Canyoneering in Australia’s Stunning Blue Mountains

CanyoneeringPhoto: © Carsten Peter/National GeographicCascades of mammoth ferns flourish in the humid air trapped between the narrow walls of Claustral Canyon. First explored in 1963, the formation was named for its claustrophobia-inducing passages and ranks among the region’s most visited canyons.

Treading silently on moss covered trails, it is a long walk to reach your destination in Australia’s Blue Mountains. When you do get there, you face steep walls and long drops – terrain that can test the best of us. Canyoneering is an extreme sport that combines the most dangerous elements of both caving and mountain climbing.

canyoneeringPhoto: © Carsten Peter/National GeographicCanyoneers make their way through a vine-choked rain forest of coachwood and sassafras on the way to Claustral Canyon. Locating a canyon’s entry point can require hours of bushwalking. A canyoneer typically hauls as much as 20 pounds of gear, including rope, wet suit, food and first aid supplies.

Exploring slot canyons is dangerous at any time, but some of these canyons have either never been attempted before or only been explored by one or two people. “The darker, the narrower, the twistier the better,” says Dave Noble, one of the best canyoneers in Australia. “People say, what if you get stuck in there? But that’s what you are after – to be forced to improvise to get yourself out.”

canyoneeringPhoto: © Carsten Peter/National GeographicIn Gardens of Stone National Park, labyrinths of pagoda rocks—beehive-shaped formations sculpted by erosion along sandstone escarpments—present a treacherous obstacle for hikers but a wonderland of slots for canyoneers to explore.

Mark Jenkins of National Geographic decided to try one of the trickiest canyons there is, the Danae Brook Canyon. To explore it requires nine or more abseils, the climbing term for descending attached to a rope. Mark says of the beginning of the trek: “Up this high, Danae Brook hasn’t yet cut a slot in the rock face, so we rappel through plumes of spray beside the waterfall, our feet slipping on giant fern fronds. By our next rappel the Danae has sliced a fissure that’s only four feet wide but cuts 50 feet back into the stone. We descend at the back of the crack, looking out at a vertical seam of blue sky.”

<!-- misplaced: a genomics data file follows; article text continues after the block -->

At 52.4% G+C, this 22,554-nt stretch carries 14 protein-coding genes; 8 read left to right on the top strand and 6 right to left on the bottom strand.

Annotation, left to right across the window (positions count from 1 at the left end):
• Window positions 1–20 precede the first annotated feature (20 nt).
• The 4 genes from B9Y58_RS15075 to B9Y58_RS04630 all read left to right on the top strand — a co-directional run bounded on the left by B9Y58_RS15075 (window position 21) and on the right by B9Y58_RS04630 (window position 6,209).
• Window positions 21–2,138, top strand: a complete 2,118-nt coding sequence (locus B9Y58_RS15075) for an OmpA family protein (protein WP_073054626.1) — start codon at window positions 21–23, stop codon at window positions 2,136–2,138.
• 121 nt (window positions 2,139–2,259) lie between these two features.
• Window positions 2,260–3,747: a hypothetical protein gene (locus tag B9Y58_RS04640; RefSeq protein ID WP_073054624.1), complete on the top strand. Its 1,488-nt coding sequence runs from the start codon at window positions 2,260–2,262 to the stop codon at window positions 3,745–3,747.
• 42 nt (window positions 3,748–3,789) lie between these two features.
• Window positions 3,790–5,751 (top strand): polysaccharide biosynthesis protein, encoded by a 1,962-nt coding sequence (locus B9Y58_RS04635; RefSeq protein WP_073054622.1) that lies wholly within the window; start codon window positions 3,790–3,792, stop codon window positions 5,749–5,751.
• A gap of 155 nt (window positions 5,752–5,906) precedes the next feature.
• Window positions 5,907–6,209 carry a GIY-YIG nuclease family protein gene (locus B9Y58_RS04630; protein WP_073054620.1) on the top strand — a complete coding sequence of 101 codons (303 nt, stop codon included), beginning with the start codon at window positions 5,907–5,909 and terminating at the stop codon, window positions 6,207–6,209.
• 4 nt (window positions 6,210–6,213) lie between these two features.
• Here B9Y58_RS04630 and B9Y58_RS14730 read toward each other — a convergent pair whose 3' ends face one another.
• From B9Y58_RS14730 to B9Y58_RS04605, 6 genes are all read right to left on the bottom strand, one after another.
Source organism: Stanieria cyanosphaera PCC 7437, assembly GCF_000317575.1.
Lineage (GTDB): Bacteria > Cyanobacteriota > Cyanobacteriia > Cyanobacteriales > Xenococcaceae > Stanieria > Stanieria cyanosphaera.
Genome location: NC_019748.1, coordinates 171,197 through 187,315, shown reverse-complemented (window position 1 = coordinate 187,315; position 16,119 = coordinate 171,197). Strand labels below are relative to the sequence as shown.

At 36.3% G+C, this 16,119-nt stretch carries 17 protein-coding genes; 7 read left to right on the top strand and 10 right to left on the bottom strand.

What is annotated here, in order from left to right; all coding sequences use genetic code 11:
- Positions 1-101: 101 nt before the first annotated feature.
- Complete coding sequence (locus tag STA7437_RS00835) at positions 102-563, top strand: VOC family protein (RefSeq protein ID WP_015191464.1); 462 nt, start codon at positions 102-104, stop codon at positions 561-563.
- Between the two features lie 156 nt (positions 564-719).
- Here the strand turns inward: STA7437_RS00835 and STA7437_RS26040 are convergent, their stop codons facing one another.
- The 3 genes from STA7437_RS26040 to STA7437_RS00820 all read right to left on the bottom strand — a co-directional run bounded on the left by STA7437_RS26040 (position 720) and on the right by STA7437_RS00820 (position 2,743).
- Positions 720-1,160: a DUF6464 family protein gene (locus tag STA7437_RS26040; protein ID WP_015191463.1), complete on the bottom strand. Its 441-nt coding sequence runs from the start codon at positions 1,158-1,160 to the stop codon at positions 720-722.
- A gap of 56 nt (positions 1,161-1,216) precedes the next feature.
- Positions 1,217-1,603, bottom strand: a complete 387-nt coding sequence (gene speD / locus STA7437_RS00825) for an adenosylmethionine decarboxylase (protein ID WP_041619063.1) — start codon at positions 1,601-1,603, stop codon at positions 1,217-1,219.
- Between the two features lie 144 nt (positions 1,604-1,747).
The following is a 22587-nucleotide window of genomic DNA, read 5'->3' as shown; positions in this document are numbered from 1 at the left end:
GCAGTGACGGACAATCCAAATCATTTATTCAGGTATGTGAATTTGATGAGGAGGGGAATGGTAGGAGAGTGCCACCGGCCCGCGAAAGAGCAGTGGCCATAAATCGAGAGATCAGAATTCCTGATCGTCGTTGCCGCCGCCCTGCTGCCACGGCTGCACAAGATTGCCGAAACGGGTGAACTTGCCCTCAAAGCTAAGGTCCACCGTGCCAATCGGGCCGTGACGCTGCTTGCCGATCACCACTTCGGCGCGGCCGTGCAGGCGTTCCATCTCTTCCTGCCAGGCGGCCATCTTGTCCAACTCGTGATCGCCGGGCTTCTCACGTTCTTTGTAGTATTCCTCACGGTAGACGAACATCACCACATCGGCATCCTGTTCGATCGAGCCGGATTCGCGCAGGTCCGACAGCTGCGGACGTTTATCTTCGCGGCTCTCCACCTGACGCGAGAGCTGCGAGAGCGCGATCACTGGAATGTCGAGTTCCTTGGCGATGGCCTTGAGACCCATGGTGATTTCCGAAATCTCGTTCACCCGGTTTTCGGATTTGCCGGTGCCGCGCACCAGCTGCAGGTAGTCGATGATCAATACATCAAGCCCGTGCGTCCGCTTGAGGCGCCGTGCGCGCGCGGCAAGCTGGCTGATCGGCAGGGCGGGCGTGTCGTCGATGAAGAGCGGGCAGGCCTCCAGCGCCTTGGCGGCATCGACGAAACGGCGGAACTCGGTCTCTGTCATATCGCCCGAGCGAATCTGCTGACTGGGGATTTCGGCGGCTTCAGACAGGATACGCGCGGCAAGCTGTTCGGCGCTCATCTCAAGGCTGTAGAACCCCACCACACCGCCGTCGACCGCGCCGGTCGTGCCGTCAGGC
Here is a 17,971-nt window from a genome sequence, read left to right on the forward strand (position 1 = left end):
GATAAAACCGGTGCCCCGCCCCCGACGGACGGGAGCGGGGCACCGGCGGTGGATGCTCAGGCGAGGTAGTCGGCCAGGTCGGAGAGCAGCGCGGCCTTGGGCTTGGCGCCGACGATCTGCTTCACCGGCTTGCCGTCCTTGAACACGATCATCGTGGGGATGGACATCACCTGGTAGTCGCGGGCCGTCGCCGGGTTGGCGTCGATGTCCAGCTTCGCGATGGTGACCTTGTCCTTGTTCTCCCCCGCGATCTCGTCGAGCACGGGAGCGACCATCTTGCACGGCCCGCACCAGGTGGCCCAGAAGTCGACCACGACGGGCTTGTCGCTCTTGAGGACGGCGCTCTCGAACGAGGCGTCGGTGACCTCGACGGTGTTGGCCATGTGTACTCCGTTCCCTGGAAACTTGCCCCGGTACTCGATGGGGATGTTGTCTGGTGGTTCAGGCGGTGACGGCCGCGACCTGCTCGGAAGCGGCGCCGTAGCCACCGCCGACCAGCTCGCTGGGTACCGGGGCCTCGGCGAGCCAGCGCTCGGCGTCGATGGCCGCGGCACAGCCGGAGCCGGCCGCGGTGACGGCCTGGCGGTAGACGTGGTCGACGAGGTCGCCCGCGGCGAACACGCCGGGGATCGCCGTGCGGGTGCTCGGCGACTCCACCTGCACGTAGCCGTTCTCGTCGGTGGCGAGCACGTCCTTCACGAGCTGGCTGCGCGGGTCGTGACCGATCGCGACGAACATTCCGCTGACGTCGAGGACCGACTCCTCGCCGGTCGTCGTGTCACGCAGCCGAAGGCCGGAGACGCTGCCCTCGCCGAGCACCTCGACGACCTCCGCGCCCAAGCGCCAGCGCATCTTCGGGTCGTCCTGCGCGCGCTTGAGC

canyoneeringPhoto: © Carsten Peter/National Geographic“It feels like being swallowed by the Earth,” says photographer Carsten Peter of the Black Hole of Calcutta in Claustral Canyon. Experienced canyoneers avoid it after heavy rains.

There are a number of special hazards to look out for when canyoneering. Among them are flash floods, which can turn a narrow slot canyon into a raging creek; keeper potholes – potholes that are too deep to stand in and too smooth to easily climb; and the need to chimney or climb with legs and arms on both sides of a narrow slot, often without equipment to help. This is to say nothing of the risk of hypothermia.

canyoneeringPhoto: © Carsten Peter/National GeographicVeteran guide John Robens (at far left) leads a soggy team through a moss-covered passage in Claustral Canyon, a few hours’ hike from their exit point. Canyoneering is all about the serendipity of discovery, he says. “You walk for miles and suddenly you find yourself in this magical spot.”

Canyoneers are free-living souls whose creed could be described as “the more off-the-beaten-path and the more dangerous the better.” Don’t try it alone or without some training though! Mark’s full adventure is in the October issue of National Geographic, on sale now.

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